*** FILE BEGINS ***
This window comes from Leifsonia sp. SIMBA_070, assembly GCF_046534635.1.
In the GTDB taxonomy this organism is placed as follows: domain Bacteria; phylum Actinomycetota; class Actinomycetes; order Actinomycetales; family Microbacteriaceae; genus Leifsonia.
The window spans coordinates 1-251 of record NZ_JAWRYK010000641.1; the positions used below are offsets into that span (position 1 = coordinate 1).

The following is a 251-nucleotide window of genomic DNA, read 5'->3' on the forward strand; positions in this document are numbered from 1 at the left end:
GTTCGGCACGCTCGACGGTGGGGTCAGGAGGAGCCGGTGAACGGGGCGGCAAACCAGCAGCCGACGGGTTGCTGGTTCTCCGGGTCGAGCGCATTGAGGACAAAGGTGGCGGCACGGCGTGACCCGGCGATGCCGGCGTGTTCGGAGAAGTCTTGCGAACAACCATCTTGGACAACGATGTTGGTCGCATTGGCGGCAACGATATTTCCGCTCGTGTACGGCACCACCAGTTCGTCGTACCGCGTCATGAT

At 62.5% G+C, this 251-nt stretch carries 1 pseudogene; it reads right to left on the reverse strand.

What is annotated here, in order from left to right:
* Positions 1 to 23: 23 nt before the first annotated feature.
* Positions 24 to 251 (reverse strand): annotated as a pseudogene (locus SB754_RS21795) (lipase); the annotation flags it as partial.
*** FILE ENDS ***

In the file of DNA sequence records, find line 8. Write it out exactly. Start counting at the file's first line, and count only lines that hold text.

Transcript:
* Positions 1 to 23: 23 nt before the first annotated feature.